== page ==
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A New Social Contract, with Cathy Albisa

It can be so easy to get bogged down in the unending horrors coming from the news every day. But while we get stuck watching the bad news, organizers across the country have been engaged in creating solutions that democratize the economy, broaden participation, and fundamentally change our society for the better. A new report from the National Economic and Social Rights Initiative looks at these efforts and pulls them together to lay a blueprint for “A New Social Contract,” and NESRI’s executive director Cathy Albisa took the time to explain what the report entails and why it matters to look forward to a fundamentally different world.

The first thing we wanted to do was make sure we were looking at things that were truly structural, that would address the various intersections of injustice that people were experiencing today. Structural solutions will deal with economic, racial, gender, climate justice, all at once because they are looking at the root cause and these root causes are integrated. Once we looked at those structural solutions, we did see certain things that they had in common.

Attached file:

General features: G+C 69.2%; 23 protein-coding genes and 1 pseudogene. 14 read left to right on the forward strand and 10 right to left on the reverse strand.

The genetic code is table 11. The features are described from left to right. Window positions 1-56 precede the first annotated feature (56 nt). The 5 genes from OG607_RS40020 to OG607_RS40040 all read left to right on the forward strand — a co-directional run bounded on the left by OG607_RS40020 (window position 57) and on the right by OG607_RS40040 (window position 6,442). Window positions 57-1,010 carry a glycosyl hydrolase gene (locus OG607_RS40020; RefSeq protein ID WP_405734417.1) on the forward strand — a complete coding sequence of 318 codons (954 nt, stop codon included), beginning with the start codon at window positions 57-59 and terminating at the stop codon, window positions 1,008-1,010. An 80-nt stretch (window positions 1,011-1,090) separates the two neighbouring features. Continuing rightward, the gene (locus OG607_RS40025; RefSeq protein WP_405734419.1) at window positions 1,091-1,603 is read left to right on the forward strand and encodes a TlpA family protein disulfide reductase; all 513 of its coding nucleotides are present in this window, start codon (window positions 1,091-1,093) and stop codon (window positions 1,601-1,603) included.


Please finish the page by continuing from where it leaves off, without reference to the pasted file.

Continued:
The first one should be no surprise to anyone, which is that they are driven by values. Too much in our economic and social policy is driven by profit, driven by hate, driven by things that we would consider completely anathema to our values. These solutions that are driven by core social justice and human rights values.
The second thing we noticed about them is what I mentioned earlier. They really are better for everyone. They center people that are most marginalized, but they are systemic solutions that if we really scaled up would really lead to universal systems that addressed people’s basic needs and offer opportunities for neighborhoods not to just survive, but thrive all over the country.